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Are men intimidated by highly educated women? Undercover on Tinder

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Abstract
In this study, we examine the impact of an individual's education level on her/his mating success on the mobile dating app Tinder. To do so, we conducted a field experiment on Tinder in which we collected data on 3,600 profile evaluations. In line with previous research on mating preferences from multiple fields, our results indicate a heterogeneous effect of education level by gender: while women strongly prefer a highly educated potential partner, this hypothesis is rejected for men. In contrast with recent influential studies from the field of economics, we do not find any evidence that men would have an aversion to a highly educated potential partner. Additionally, in contrast with most previous research - again from multiple fields we do not find any evidence for preferences for educational assortative mating, i.e. preferring a partner with a similar education level.
Keywords
Economics and Econometrics, Education, Returns to education, Mating success, Assortative mating, Dating apps, Tinder, MATE PREFERENCES, GENDER-DIFFERENCES, INCOME ATTRACTION, SEX-DIFFERENCES, ONLINE, RETURNS, MARRIAGE, SELECTION, QUALITY, CHOICE

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Citation

Please use this url to cite or link to this publication:

MLA
Neyt, Brecht, et al. “Are Men Intimidated by Highly Educated Women? Undercover on Tinder.” ECONOMICS OF EDUCATION REVIEW, vol. 73, 2019.
APA
Neyt, B., Vandenbulcke, S., & Baert, S. (2019). Are men intimidated by highly educated women? Undercover on Tinder. ECONOMICS OF EDUCATION REVIEW, 73.
Chicago author-date
Neyt, Brecht, Sarah Vandenbulcke, and Stijn Baert. 2019. “Are Men Intimidated by Highly Educated Women? Undercover on Tinder.” ECONOMICS OF EDUCATION REVIEW 73.
Chicago author-date (all authors)
Neyt, Brecht, Sarah Vandenbulcke, and Stijn Baert. 2019. “Are Men Intimidated by Highly Educated Women? Undercover on Tinder.” ECONOMICS OF EDUCATION REVIEW 73.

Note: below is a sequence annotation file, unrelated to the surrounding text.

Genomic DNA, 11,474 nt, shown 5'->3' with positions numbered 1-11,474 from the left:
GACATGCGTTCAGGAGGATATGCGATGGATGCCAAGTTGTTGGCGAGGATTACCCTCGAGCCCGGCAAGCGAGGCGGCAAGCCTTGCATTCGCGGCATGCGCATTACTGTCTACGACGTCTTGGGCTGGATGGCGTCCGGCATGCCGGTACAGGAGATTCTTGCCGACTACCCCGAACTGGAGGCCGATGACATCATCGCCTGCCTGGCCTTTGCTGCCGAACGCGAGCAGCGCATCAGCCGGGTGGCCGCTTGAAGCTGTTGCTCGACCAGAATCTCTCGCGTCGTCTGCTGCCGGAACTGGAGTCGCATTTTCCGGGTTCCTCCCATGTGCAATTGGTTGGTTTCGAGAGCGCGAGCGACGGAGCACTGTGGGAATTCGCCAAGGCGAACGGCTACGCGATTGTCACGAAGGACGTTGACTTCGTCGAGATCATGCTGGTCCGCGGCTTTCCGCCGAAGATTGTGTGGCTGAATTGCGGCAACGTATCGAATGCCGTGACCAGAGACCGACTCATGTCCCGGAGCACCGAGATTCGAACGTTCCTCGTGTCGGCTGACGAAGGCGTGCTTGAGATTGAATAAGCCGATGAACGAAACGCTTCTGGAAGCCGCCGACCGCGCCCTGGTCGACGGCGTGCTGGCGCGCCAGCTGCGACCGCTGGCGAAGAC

Vancouver
1.
Neyt B, Vandenbulcke S, Baert S. Are men intimidated by highly educated women? Undercover on Tinder. ECONOMICS OF EDUCATION REVIEW. 2019;73.
IEEE
[1]
B. Neyt, S. Vandenbulcke, and S. Baert, “Are men intimidated by highly educated women? Undercover on Tinder,” ECONOMICS OF EDUCATION REVIEW, vol. 73, 2019.
@article{8624022,
  abstract     = {In this study, we examine the impact of an individual's education level on her/his mating success on the mobile dating app Tinder. To do so, we conducted a field experiment on Tinder in which we collected data on 3,600 profile evaluations. In line with previous research on mating preferences from multiple fields, our results indicate a heterogeneous effect of education level by gender: while women strongly prefer a highly educated potential partner, this hypothesis is rejected for men. In contrast with recent influential studies from the field of economics, we do not find any evidence that men would have an aversion to a highly educated potential partner. Additionally, in contrast with most previous research - again from multiple fields we do not find any evidence for preferences for educational assortative mating, i.e. preferring a partner with a similar education level.},
  articleno    = {101914},
  author       = {Neyt, Brecht and Vandenbulcke, Sarah and Baert, Stijn},
  issn         = {0272-7757},
  journal      = {ECONOMICS OF EDUCATION REVIEW},
  keywords     = {Economics and Econometrics,Education,Returns to education,Mating success,Assortative mating,Dating apps,Tinder,MATE PREFERENCES,GENDER-DIFFERENCES,INCOME ATTRACTION,SEX-DIFFERENCES,ONLINE,RETURNS,MARRIAGE,SELECTION,QUALITY,CHOICE},
  language     = {eng},
  title        = {Are men intimidated by highly educated women? Undercover on Tinder},
  url          = {http://dx.doi.org/10.1016/j.econedurev.2019.101914},
  volume       = {73},
  year         = {2019},
}

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